• A month into construction, the width of the Golden Gate channel doubles, and the rock underneath changes from granite to crushed gravel. Construction is delayed for a month while the bridge is redesigned. Air gel is found to be inadequate and the builders switch back to steel.
  • Two months into construction, a freak electrical storm causes the bridge to entirely disappear. Construction resumes again after much wailing, finger-pointing, and an off-site backup bridge is created in Oakland.
  • A week later another freak electrical storm causes the bridge to disappear again, but it's restored from the Oakland backup without mishap.
  • At 75% completion it's discovered that the road bed will collapse whenever a Toyota drives on the bridge. The builders explain that Toyotas were never meant to cross bridges in the first place. Toyota drivers are directed to the Sausalito ferry.
  • On the first day of active service, a last-minute Beatles reunion concert is scheduled in Napa Valley, causing the entire population of San Francisco to mob the bridge all at once. The bridge disappears and reappears four hours later. Everyone misses the concert.
  • A year after the bridge is completed, the rock under the channel is upgraded from crushed gravel to decomposed granite. The bridge sits at a funny angle for six months until the foundations are rebuilt.
See what I mean?

Thursday, May 22, 2014

identity is hard


Take a look at the following pairs and decide whether the two things are equivalent (the same):

"cat" vs. "cat"
"dog" vs. "Dog"
4 vs. 2+2
"color" vs. "colour"
"wanna" vs. "want to"
1+2 vs. 2+1

Your specific answers probably differ from mine, but I bet you said "the same" for some, "different" for some, and maybe "it depends" for some.

For instance, I'm sure we agree that "cat" and "cat" are the same. We would probably say that "dog" and "Dog" are the same thing too, at least most of the time. What about "color" and "colour"? I'm betting that most English speakers would say they're essentially the same thing, just two ways of spelling the same word. An etymologist might disagree and say that they differ in some interesting technical sense. Someone with strong American or British pride might give you an earful.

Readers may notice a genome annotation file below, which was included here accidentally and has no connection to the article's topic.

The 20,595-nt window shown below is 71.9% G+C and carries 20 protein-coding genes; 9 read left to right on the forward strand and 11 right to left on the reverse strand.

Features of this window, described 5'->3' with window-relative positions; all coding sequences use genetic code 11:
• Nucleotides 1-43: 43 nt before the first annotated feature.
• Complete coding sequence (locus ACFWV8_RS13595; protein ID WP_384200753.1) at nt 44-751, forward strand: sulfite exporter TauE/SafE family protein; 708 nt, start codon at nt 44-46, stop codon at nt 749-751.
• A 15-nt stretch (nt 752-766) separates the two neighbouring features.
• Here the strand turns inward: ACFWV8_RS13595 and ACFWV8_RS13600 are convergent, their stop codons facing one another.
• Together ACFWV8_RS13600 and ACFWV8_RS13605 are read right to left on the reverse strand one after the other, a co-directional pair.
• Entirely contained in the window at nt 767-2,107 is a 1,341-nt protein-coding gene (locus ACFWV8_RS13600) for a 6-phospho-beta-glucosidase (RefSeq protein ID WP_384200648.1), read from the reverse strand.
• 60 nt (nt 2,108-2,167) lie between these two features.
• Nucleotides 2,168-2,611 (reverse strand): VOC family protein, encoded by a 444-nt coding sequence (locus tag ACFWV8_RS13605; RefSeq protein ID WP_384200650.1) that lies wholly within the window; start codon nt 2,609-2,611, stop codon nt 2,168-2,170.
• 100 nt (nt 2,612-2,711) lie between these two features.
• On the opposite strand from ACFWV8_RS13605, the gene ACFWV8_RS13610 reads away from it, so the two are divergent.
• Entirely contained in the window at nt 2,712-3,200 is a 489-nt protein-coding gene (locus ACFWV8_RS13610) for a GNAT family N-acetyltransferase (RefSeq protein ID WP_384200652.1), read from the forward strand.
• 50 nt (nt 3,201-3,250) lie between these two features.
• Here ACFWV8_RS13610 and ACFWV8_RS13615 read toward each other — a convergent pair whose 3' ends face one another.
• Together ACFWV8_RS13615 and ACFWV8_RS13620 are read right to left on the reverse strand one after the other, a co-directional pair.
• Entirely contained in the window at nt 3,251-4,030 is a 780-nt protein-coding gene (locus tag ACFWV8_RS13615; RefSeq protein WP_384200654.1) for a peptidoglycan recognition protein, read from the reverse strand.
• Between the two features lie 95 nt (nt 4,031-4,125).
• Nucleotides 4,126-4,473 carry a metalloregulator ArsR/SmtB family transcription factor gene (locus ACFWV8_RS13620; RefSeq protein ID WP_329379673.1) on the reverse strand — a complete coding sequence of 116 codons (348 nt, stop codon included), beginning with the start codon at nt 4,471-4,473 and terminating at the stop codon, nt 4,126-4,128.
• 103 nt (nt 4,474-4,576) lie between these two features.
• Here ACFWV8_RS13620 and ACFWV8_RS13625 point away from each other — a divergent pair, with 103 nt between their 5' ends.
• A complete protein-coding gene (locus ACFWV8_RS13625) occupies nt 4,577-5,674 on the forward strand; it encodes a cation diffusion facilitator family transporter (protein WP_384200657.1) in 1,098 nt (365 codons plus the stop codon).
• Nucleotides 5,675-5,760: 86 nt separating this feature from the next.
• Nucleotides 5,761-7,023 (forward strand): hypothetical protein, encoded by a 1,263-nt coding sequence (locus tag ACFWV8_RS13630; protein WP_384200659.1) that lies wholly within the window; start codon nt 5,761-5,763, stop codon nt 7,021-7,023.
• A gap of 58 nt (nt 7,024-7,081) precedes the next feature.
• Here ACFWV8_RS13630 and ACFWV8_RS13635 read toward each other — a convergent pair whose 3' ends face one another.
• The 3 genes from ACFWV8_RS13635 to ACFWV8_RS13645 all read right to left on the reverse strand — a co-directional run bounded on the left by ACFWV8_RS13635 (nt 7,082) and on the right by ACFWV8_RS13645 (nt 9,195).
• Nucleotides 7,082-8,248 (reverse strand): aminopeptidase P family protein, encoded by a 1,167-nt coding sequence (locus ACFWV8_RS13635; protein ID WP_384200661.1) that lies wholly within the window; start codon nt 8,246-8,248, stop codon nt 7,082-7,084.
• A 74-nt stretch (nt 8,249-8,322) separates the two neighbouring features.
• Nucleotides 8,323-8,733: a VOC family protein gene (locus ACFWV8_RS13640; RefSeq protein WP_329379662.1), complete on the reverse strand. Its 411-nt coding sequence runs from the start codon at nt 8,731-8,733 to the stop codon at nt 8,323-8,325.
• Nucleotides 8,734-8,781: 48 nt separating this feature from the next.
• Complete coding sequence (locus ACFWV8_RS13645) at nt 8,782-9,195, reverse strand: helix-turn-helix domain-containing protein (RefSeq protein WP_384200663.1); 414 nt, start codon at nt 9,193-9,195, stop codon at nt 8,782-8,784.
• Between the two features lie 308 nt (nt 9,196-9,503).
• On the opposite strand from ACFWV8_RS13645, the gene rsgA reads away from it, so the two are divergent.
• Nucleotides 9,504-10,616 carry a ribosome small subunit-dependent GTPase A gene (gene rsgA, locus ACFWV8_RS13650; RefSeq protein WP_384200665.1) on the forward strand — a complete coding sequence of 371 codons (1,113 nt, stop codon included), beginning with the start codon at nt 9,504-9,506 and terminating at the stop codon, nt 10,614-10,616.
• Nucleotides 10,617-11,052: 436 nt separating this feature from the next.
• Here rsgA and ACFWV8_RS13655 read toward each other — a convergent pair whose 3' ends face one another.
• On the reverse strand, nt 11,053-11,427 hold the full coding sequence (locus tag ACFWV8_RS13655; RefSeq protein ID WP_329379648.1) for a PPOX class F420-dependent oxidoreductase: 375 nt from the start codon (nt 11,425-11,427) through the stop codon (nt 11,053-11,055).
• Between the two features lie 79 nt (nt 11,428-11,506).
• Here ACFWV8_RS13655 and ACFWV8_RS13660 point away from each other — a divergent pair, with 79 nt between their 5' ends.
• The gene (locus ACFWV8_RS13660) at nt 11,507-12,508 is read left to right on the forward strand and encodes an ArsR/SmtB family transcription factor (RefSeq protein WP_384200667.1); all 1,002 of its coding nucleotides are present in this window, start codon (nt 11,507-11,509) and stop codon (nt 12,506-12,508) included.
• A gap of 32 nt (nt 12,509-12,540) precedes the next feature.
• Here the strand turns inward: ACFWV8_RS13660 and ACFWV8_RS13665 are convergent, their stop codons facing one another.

Likewise, the difference between 4 and 2+2 is arguable. In some senses they are the same thing, since they can both be seen to represent the quantity 4. However, if you wanted to tell someone what time your kids come home from school, you probably wouldn't say they come home at "2 plus 2 o'clock", so they obviously aren't totally interchangeable.

The crux of the matter is that equivalence is context dependent. Whether 4 is the same as 2+2 depends on whether you're in a mathematical context or a social context. The equivalence of "dog" and "Dog" might depend on whether you're typing the words into a search engine, where you'll probably get the same results for both, or using them to start a sentence, where one is correct and the other is wrong.

So why do I care about equivalence being fuzzy? Mainly because computers aren't very good at "fuzzy".

Fuzzy problems

One of the most common things computers do is compare things. For instance, a tax program might compare your income against some threshold value to determine whether you owe more or less money. Or it might check to see if your age is greater than 65, to help determine eligibility for retirement benefits. Comparisons that involve numbers are generally pretty easy, so computers do reasonably well at this. But what happens when we try to compare something like a name?